- Include your age. Due to stricter privacy laws employers in the US have no legal right to know your age (unless local, state or federal law requires it) so, unless you really want to, leave this part out.
- Include a photo. Attaching a photo will automatically disqualify many candidates since taking the interview process any farther could be considered unlawful as per discrimination policies.
Featured on Forbes top 10 list for Rich Countries With The Lowest Unemployment Rates and also the Most Popular Countries For Immigration, Australia seems to entice immigrants for more reasons than just its corked hats and wacky wildlife. Could it be because it offers one of the highest average salaries in the world and also more job openings than suitable skilled workers? Follow these tips for a “ripper” (really great) Australian CV:
- Clearly state whether you are applying for a visa or are approved.
- Indicate the Australian equivalent of your qualifications.
- Include a photo? Well, this is not as essential as it once use to be, but can depend on the job position you are going for.
A general rule of thumb should be to write your Japanese CV (or rirekisho) in Japanese. Of course if your Kanji isn’t quite up to scratch and it’s not a requirement for the job, English will be fine. Like with many other affairs however, Japan takes a slightly different approach to CV writing:
- Include a photo. As with most European CVs, a passport sized photo should be placed in the top right-hand corner of your CV, but professionalism here is crucial. Although there may be some exceptions, etiquette and dress code hold a very high value in Japanese business, so play it safe and take a professional photo wearing dark colors.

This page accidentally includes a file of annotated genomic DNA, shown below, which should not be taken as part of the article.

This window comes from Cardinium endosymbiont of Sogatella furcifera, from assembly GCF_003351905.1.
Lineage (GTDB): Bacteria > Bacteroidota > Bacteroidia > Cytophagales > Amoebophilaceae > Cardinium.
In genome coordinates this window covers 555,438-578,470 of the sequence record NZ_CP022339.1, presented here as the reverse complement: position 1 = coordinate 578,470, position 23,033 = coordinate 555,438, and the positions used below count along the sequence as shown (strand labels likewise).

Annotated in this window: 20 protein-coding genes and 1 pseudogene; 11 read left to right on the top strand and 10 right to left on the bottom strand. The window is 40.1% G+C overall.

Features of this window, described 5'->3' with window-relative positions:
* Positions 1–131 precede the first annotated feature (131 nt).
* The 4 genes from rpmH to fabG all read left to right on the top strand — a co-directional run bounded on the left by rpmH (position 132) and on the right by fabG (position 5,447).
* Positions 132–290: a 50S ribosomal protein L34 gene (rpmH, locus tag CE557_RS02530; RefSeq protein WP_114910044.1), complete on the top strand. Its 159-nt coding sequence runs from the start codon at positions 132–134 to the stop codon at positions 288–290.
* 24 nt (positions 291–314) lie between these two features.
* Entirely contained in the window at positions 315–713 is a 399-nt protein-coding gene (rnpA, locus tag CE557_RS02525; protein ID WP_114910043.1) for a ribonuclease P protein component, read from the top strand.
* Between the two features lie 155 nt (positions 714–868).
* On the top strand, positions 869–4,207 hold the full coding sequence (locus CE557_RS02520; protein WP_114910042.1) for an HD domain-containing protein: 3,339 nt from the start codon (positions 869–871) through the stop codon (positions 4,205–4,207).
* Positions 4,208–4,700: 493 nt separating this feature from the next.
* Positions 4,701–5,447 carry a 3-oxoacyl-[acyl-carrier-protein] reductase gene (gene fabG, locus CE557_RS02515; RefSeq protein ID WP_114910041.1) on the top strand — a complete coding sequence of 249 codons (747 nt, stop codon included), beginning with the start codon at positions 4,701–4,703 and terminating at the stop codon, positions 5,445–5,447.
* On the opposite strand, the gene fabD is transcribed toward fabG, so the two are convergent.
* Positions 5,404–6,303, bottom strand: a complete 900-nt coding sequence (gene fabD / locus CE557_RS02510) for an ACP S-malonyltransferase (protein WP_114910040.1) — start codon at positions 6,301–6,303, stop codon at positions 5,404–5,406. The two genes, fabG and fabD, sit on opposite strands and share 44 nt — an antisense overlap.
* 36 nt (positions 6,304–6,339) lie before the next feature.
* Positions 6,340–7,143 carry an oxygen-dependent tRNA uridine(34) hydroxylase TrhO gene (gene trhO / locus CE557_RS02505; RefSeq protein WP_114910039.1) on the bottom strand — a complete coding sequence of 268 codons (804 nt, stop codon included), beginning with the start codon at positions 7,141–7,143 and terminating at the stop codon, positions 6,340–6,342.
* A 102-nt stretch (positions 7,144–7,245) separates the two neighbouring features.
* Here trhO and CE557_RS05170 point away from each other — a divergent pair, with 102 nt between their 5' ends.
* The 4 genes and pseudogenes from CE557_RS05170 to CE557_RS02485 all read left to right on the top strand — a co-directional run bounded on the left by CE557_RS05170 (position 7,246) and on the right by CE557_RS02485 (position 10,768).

- Write your education history in as much detail as possible (e.g. all grades, certificates and research topics). Japanese companies will often prioritize this section in the decision-making process.
- Use CV maker. Although, some tech and foreign companies are more accepting of the American-style, Japanese styled CVs are still very much the norm. Just like the Europass it will help guide you in entering all the relevant information.
- Elaborate on your work history. Unlike most western CVs, detailing your accomplishments or duties in previous workplaces is not expected.
- Hand in your CV without having a native run through it first (if applying in Japanese). Politeness is an integral part of Japanese culture and, even if you are confident in your Japanese writing abilities, having a native speaker check it couldn’t hurt.
Final Thoughts On An International CV
(If only it were that easy!)
No matter where you are applying in the world, research is key, and not just about the company but also cultural differences within business environments. Writing in the native language will certainly improve your CV success rate as well. You could even enhance your application by sending two versions of your CV (one in your native tongue and one in theirs) but be sure to keep the information and format consistent. Finally, talking with natives or even visiting the country of interest can uncover CV-specific nuances almost impossible to comprehend using other sources. Knowing these details before plunging into the international job market will avert conveying the wrong message and help you sail through to the all-important interview!
What other CV do’s and don’ts have you come across when applying abroad? Please share them in the comments below!